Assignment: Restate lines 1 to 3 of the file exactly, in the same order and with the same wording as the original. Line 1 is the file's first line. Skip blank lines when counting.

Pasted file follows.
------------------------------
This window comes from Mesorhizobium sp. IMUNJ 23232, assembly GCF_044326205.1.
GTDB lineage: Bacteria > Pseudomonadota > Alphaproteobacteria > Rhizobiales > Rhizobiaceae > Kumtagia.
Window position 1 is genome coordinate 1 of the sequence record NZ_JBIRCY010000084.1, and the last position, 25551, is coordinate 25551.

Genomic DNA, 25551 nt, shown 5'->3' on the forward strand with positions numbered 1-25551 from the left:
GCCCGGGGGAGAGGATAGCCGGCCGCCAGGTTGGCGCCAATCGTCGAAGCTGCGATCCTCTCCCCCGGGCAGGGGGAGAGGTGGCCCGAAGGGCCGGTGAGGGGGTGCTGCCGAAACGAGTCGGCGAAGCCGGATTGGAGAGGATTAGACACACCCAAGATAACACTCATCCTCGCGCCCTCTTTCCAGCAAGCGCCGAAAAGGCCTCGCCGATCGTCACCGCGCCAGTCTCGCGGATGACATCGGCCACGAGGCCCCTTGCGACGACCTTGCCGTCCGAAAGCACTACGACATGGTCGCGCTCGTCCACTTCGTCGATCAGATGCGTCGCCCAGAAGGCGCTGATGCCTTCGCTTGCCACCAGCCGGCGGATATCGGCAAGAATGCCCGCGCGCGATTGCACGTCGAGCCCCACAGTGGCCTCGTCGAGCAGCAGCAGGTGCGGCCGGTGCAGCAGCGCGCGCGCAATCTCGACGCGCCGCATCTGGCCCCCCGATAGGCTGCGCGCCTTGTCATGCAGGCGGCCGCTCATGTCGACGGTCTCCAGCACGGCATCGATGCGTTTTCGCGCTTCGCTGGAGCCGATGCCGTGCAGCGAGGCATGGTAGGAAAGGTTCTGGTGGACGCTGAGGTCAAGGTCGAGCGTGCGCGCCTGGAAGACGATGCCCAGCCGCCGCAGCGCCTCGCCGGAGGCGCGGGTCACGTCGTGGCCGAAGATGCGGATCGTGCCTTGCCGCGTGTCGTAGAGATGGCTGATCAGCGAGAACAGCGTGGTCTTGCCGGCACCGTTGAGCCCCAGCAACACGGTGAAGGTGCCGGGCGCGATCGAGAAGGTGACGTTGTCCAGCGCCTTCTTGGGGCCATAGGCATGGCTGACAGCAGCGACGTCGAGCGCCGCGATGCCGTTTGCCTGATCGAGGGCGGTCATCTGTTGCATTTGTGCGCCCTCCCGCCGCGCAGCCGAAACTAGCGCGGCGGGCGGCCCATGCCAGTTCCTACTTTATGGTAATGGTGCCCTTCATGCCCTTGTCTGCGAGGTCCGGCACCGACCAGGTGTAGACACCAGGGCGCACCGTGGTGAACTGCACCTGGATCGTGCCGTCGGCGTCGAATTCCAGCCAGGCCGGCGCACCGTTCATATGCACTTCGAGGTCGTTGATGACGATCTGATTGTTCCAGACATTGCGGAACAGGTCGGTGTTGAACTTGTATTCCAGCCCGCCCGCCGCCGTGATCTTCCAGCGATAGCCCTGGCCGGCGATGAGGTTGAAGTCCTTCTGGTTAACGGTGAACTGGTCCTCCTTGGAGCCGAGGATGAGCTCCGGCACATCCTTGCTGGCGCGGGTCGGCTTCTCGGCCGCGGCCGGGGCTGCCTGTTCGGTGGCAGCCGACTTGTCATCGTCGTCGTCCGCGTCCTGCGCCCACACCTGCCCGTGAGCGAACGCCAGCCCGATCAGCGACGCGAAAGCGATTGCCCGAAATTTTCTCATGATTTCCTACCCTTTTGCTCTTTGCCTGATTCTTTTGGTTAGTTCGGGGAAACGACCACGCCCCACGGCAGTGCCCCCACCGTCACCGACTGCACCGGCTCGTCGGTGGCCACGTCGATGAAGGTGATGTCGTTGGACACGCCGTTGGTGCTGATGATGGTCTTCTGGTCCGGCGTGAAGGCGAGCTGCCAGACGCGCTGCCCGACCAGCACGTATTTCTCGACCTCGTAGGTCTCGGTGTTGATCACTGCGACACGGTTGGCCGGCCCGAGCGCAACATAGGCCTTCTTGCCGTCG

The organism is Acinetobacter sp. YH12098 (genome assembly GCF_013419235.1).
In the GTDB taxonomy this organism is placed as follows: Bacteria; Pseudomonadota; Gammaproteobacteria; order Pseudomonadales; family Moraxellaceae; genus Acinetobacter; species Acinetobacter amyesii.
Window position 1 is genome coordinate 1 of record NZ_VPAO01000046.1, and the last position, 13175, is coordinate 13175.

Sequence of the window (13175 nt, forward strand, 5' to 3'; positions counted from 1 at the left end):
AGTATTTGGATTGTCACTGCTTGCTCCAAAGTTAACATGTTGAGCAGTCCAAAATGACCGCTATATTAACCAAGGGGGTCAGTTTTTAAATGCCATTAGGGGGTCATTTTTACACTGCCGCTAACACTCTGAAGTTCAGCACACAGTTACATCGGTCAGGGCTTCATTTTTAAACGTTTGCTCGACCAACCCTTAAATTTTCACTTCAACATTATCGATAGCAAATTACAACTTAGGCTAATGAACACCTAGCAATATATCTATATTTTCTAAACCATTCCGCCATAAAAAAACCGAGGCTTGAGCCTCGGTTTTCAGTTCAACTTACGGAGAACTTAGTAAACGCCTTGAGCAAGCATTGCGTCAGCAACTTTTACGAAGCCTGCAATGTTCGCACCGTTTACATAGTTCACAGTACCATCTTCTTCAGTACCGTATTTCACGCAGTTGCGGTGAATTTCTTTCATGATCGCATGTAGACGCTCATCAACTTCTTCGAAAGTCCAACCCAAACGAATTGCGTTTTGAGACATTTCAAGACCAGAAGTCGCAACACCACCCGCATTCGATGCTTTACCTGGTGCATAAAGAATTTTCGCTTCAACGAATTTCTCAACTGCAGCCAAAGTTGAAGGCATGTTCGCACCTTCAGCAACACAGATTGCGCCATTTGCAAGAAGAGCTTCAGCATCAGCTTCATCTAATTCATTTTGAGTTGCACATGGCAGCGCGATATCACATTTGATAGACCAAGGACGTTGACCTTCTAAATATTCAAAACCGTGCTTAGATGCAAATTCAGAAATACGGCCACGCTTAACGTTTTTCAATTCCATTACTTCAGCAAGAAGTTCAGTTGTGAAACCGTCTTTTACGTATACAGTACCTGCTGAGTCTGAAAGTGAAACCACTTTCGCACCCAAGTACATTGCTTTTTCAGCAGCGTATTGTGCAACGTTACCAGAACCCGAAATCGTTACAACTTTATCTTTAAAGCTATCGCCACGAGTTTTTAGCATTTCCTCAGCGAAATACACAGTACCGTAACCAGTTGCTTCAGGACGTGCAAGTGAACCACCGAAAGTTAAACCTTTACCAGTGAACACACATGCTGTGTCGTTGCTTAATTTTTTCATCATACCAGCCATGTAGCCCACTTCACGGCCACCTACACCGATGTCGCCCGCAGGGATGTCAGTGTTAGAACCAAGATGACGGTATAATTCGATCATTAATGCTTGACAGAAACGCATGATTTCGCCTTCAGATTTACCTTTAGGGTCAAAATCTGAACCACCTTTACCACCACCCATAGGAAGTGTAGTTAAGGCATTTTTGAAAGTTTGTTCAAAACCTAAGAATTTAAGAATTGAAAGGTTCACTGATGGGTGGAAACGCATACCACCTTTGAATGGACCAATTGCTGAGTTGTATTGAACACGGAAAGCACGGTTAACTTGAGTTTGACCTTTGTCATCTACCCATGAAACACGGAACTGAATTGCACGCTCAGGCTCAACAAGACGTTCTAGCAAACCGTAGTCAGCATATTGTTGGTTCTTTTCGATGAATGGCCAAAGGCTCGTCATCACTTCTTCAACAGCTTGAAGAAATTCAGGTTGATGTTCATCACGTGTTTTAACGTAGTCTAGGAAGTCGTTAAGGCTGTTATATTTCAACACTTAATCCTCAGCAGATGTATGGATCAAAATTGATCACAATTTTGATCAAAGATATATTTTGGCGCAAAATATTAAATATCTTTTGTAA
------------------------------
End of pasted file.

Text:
This window comes from Mesorhizobium sp. IMUNJ 23232, assembly GCF_044326205.1.
GTDB lineage: Bacteria > Pseudomonadota > Alphaproteobacteria > Rhizobiales > Rhizobiaceae > Kumtagia.
Window position 1 is genome coordinate 1 of the sequence record NZ_JBIRCY010000084.1, and the last position, 25551, is coordinate 25551.